Popcorn and meat snacks need flavor innovation to boost sales, says Mintel

By Douglas Yu contact

- Last updated on GMT

Pic: Dbreen
Pic: Dbreen
Popcorn and meat snacks have benefited from their health halo such as high protein, but these categories can further boost their sales by adding innovative flavors, a Mintel analyst has said.

John Owen, senior food and drink analyst at the consumer research firm, said: “Americans are now embracing flavor innovation, from indulgent to savory, mainly driven by the increasingly popular ready-to-eat (RTE) popcorn category.”

He noted retail sales of popcorn in the US reached $2.5bn in 2017, increasing by 32% in the past five years, with RTE popcorn leading the flavor innovation wave, growing 118% between 2012 and 2017 to reach $1.1bn.

Shifting toward dynamic flavor combinations

He said: “With the pre-popped convenience of RTE popcorn offering a perfect medium for a range of flavors and toppings, consumers today are interested in both familiar and unexpected [flavors] in this category.”

Mintel data indicated 49% of US adults prefer popcorn with traditional flavors, like cheese, while 32% are willing to buy indulgent varieties, such as chocolate or caramel.


  • 39% of consumers are interested in mixed flavor, for example, salty and indulgent popcorn in one bag;
  • 20% prefer to have additions, such as dried cranberries or candies, added to the popcorn;
  • 12% of consumers are interested in seasonal flavors, such as pumpkin spice and gingerbread.

“The popcorn category is shifting from traditional flavors toward more dynamic flavors and combinations,” ​said Owen. “

“RTE popcorn brands, in particular, are finding success not only through an expanding array of creative flavors, but also by tapping into growing [consumer] interest in natural and [various] eating occasions.”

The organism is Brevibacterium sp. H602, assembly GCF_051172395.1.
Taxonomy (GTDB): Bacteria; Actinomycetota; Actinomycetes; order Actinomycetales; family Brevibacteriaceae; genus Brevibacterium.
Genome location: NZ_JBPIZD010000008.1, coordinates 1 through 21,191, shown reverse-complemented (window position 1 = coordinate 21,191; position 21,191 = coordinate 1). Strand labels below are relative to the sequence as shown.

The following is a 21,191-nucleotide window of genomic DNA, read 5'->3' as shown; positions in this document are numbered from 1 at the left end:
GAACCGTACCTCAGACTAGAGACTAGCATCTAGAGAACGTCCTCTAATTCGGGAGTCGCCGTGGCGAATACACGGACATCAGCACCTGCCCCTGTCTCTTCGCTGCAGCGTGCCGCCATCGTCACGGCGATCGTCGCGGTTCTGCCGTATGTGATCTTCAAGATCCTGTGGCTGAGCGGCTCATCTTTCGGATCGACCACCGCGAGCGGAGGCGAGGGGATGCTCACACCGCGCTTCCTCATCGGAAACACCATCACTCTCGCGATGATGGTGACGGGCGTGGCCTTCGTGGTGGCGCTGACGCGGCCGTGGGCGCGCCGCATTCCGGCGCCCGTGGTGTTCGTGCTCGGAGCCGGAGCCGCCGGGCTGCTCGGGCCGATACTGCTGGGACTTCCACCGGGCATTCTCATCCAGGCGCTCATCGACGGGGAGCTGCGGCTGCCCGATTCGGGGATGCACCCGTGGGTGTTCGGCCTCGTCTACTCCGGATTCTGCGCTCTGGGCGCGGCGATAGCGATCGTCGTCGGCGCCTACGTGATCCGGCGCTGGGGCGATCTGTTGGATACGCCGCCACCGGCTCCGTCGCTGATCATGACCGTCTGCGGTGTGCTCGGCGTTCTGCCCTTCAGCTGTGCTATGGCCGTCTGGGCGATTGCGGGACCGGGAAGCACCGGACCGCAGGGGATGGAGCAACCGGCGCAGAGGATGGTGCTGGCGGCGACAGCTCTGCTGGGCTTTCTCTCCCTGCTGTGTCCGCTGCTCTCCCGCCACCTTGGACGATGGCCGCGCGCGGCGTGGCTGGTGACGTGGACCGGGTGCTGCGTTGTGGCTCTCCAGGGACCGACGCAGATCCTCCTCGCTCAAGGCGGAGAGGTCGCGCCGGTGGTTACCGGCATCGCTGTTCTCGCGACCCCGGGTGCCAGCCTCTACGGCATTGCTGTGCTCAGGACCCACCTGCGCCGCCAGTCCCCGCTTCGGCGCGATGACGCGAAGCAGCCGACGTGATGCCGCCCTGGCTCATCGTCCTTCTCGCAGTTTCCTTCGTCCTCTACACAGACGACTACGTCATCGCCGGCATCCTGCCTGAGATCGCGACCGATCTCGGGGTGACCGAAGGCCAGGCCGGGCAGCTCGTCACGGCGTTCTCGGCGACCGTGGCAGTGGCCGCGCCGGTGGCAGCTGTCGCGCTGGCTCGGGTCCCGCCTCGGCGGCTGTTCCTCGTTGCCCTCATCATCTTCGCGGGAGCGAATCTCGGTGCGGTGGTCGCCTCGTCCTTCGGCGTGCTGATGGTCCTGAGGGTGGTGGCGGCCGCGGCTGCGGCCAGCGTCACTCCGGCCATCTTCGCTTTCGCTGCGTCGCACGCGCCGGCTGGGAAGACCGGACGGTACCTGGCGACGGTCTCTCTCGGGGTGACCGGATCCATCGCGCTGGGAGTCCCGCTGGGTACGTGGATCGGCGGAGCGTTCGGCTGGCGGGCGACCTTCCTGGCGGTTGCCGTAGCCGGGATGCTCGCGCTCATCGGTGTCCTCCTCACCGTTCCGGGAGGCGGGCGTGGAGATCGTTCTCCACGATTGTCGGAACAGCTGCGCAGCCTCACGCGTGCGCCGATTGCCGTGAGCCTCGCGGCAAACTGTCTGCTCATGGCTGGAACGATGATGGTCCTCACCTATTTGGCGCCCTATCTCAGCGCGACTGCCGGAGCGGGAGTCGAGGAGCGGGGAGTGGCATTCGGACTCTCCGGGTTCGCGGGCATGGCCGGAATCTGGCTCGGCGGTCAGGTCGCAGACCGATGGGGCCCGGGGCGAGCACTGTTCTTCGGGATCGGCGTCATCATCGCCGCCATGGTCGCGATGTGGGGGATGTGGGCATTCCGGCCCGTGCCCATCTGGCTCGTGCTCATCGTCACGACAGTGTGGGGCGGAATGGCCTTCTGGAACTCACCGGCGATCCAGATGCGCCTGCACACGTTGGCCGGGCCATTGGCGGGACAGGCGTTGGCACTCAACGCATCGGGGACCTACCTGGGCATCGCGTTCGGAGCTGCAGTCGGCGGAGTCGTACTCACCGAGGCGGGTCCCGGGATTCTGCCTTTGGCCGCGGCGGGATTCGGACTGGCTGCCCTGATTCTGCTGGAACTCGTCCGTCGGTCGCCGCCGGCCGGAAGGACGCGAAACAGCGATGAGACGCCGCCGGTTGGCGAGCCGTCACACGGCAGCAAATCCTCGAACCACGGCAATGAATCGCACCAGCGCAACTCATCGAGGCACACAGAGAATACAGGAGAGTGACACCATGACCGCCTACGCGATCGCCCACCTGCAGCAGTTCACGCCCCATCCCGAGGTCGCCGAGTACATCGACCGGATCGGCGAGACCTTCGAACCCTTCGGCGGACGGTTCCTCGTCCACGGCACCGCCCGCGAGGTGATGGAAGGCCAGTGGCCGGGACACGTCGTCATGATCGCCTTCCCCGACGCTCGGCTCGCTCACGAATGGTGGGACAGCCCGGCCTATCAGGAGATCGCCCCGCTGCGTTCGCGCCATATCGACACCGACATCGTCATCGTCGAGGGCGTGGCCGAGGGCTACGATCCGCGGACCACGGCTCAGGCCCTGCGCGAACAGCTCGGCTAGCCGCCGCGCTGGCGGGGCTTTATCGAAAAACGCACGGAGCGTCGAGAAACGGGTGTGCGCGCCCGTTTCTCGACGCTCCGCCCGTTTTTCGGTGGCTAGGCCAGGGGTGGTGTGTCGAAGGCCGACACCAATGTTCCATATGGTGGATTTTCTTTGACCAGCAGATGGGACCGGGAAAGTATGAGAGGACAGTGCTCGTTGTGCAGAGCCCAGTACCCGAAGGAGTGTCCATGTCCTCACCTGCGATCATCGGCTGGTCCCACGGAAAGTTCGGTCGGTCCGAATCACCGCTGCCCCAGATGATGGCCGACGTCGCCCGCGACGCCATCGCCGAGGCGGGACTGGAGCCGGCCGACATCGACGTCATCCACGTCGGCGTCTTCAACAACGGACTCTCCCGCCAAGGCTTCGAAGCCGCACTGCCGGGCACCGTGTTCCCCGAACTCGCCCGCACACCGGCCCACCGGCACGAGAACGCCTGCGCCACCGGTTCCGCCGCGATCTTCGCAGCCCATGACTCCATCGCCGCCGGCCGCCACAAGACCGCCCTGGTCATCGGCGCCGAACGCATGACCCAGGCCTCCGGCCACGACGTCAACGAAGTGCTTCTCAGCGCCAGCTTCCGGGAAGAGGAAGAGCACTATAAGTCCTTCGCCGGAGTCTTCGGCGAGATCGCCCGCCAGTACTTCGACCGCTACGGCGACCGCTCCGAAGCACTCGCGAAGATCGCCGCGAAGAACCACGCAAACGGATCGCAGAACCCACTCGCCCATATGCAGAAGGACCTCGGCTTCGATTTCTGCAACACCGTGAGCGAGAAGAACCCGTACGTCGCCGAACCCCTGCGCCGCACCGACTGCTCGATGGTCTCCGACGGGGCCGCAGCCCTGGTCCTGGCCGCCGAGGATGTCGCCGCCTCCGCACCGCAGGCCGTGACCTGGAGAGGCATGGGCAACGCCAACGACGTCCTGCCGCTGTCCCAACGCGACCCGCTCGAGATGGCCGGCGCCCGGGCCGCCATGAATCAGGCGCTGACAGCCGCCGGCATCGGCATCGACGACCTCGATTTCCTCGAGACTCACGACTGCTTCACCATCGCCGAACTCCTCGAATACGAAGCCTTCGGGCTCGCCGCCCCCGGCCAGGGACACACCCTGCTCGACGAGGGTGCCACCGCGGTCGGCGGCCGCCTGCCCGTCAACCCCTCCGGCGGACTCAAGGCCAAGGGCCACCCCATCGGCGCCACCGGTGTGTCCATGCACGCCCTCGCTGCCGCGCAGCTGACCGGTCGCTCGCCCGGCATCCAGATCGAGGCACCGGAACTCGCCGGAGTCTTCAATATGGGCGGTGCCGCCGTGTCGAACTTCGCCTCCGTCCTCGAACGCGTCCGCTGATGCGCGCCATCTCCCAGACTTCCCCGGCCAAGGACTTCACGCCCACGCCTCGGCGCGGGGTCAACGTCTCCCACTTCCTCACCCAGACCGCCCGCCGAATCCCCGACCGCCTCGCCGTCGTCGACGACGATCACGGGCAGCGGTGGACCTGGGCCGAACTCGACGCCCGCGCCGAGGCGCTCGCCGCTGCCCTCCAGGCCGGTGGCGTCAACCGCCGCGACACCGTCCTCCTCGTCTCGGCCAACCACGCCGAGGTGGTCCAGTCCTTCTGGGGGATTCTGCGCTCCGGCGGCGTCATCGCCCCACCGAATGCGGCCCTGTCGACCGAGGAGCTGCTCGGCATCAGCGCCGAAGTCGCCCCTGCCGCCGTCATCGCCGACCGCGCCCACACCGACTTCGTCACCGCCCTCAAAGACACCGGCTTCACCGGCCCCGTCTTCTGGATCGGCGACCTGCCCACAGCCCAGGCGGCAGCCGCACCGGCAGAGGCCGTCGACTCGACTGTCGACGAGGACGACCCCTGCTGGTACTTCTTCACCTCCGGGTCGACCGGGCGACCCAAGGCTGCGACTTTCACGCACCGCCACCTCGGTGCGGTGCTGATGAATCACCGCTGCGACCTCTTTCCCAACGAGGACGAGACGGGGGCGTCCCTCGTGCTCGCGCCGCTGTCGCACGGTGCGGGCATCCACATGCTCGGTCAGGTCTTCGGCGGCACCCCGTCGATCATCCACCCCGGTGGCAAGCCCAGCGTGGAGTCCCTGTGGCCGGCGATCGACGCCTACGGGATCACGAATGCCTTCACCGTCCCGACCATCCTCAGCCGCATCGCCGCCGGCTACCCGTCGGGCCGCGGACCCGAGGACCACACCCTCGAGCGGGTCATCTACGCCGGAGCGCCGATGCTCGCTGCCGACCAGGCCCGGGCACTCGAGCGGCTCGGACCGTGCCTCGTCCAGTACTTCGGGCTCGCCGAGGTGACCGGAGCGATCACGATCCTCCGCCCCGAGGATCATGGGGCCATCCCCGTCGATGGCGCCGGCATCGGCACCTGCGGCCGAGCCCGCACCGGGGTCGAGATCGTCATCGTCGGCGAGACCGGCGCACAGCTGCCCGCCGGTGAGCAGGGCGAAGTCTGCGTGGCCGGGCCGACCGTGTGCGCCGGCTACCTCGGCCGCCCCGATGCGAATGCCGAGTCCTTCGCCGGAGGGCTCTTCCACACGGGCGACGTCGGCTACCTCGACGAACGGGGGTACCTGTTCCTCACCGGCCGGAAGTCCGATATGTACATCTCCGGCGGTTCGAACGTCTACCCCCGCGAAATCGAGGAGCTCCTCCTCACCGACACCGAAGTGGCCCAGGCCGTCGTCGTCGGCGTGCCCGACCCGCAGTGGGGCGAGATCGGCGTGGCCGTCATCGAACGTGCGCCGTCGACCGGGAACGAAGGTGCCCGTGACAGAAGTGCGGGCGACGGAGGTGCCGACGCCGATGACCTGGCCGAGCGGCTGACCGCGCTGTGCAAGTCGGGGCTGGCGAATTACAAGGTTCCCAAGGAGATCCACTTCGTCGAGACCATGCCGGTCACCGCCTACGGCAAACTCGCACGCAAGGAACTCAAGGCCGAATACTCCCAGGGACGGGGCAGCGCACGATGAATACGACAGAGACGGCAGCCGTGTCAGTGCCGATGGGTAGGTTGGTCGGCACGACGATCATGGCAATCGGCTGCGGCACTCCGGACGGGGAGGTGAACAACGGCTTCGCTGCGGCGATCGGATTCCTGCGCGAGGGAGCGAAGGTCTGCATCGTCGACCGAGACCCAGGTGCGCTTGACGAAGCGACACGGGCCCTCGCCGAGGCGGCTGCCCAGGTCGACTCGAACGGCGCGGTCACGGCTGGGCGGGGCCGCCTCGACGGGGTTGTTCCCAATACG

Meat Snacks corner the salty snacks market

According to Mintel, meat snacks are another salty snacks segment that can gain consumer recognition by adopting creative flavors.

Owen said: “We are seeing some of the smaller brands drawing a point of distinction by offering niche flavors and formats.”

He noted Meat snacks account for 30% of the US salty snacks category, making it the largest sub-segment. It is also the fastest growing, with sales increasing 45% in the past five years to reach $3.6bn in 2017.

“While interest in premium products such as meat snacks made from prime cuts (58%) is high among meat snack consumers of all ages, younger consumers aged 18 to 34 are most likely to be interested in portable options such as meat snack bars.

“There is also an opportunity for brands to position meat snacks for breakfast, where protein and portability have become essential attributes,”​ added Owen.

Are Americans are eating less salty snacks?

A recent Mintel survey showed US consumers are eating less salty snacks compared to last year, but researchers said, in reality, the increasing variety of snacking occasions has helped boost sales for the overall category.

“Consumers report eating less salty snacks, suggesting they aren’t as willing to admit to their changing behavior, likely due to lingering negative perceptions of the category,” ​said Owen, ​noting there are opportunities for brands to shift their messaging to better position salty snacks as a healthy option.

The salty snacks category increased by 5% in sales last year, reaching $11.9bn, according to Mintel. Sales have grown 31% since 2012, making salty snacks one of the best performing major packaged food categories in the US.

Related topics: Snacks, Markets, Convenience, Diversification

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